In order to cause the turret 10 to rotate at a given rate the torque motor 29 of the integrating gyro 22 is energized by a voltage proportional to the desired rate of rotation. The pickoff 28 is therefore displaced by the torque motor 29 to produce a voltage which is applied to the predicted line servo 33 which drives the turret 10 at arate proportional to the strength of its signal input. The predicted line servo 33 is preferably a hydraulic servo which includes a hydraulic motor 34 operatively connected to the turret 10 and a hydraulic control 35 actuated by the input signal from the pickofi device 28. R- tation of the turret causes the gyroscope 27 to apply a counter torque to the shaft 31 opposing the torque of motor 29. When these torques are equal, the pickofi output will be zero, the desired rate being held by the memory feature of the hydraulic control 35 and the turret 10 will be rotating at the desired rate.

It will be seen that the integrating gyro 22 also assists in stabilizing the turret 10. For example, whenever the airframe 11 rotates in space, tending to carry the turret 10 with it, the gyroscope 27 is displaced and the predicted line servo 33 is energized to drive the turret 10 in a direction to reduce the displacement of gyroscope 27. When the output of pickoif device 28 is zero, the turret has been returned to its original direction in space.

To summarize the operation of the tracking system assume first that the tracking line 15, predicted line 13 and target position 16 are all the same.

As the target moves away from the tracking line 15 the tracking error sensor 17 produces a signal indicative of the angle between the line to the target 16 and the tracking line 15 which causes the turret 10 to be driven by motor 33 to reduce this error by causing the tracking line 15 to approach the target. At the same time the lead angle computer 21 determines a lead angle which energizes the tracking line servo 23, causes motor 25 to drive the antenna 14 and thereby to drive the tracking line 15 away from the predicted line 13 and thetarget line 16, thereby producing an angle between the tracking line 15 and the predicted line 13. The rate at which the turret 10 isdriven is dependent on the combined error signal, from the signal modifier 19, and the signal from rate generator 20 which is proportional to the rate of antenna motion. When the turret rate is sufficient to keep the antenna on the target,'the angle between the gun line and the tracking line is equal to the predicted angle,"p.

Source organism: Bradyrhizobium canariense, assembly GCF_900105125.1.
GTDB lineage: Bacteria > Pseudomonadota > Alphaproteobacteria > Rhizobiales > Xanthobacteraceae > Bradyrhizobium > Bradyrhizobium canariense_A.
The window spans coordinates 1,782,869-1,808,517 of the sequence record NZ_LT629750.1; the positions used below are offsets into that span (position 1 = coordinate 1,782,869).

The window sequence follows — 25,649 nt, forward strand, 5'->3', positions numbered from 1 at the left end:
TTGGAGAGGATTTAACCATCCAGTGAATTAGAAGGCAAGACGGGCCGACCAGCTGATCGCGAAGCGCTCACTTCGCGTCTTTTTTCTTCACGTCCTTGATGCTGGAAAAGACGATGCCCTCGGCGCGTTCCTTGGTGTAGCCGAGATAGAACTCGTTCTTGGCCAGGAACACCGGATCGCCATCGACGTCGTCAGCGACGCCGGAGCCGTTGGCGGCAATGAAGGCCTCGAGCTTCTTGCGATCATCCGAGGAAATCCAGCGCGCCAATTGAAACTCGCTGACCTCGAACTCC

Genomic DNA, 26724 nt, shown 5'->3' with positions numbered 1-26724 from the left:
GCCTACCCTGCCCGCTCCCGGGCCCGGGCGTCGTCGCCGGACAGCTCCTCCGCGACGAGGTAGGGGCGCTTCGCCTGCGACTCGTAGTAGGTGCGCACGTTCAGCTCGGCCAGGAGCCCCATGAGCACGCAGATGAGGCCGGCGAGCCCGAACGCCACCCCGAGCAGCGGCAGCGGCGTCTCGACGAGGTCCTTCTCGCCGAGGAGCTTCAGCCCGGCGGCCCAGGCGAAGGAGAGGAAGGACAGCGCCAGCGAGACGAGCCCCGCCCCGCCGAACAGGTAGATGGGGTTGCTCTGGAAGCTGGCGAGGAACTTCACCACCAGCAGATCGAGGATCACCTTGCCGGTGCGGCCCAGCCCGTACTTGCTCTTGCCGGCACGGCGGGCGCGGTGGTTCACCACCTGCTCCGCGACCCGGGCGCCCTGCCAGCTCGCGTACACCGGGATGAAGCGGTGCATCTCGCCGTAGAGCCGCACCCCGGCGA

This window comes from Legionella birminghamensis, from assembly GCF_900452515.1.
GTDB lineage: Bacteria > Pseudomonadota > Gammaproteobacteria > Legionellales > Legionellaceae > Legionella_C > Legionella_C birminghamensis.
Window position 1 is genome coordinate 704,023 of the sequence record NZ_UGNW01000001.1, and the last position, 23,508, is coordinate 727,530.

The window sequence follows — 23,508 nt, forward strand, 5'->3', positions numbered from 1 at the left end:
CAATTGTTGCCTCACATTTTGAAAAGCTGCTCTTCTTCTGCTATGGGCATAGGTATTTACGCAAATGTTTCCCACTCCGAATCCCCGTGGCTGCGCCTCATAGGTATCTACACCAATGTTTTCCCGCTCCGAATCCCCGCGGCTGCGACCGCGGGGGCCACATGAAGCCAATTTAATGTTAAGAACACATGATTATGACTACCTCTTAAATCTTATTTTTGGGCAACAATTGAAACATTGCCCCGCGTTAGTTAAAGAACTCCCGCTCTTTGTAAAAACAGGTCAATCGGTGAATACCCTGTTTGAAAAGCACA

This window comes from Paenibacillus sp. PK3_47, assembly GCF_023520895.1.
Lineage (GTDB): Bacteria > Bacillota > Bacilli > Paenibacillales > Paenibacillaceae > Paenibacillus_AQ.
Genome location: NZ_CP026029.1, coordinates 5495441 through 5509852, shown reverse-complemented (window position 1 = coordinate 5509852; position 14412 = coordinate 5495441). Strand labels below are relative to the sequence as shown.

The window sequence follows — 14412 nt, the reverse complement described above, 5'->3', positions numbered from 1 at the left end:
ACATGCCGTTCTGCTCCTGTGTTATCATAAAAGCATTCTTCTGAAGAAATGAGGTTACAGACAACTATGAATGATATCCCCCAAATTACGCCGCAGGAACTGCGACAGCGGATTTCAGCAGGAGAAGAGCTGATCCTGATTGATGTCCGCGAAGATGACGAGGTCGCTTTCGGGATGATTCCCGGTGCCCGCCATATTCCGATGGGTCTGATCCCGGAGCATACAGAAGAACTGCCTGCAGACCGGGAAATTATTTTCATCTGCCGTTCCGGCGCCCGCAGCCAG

For stability reasons the response of the tracking line servo 23 is made slower than that of the predicted line servo 33 whereby the turret It) begins to move before During the operation of a practical system such as described above, it has been found that an extremely high speed response predicted line servo 33 is required. The present invention eliminates the necessity of this extremely fast response and allows satisfactory operation of the tracking system with a predicted line servo of less than superior quality. V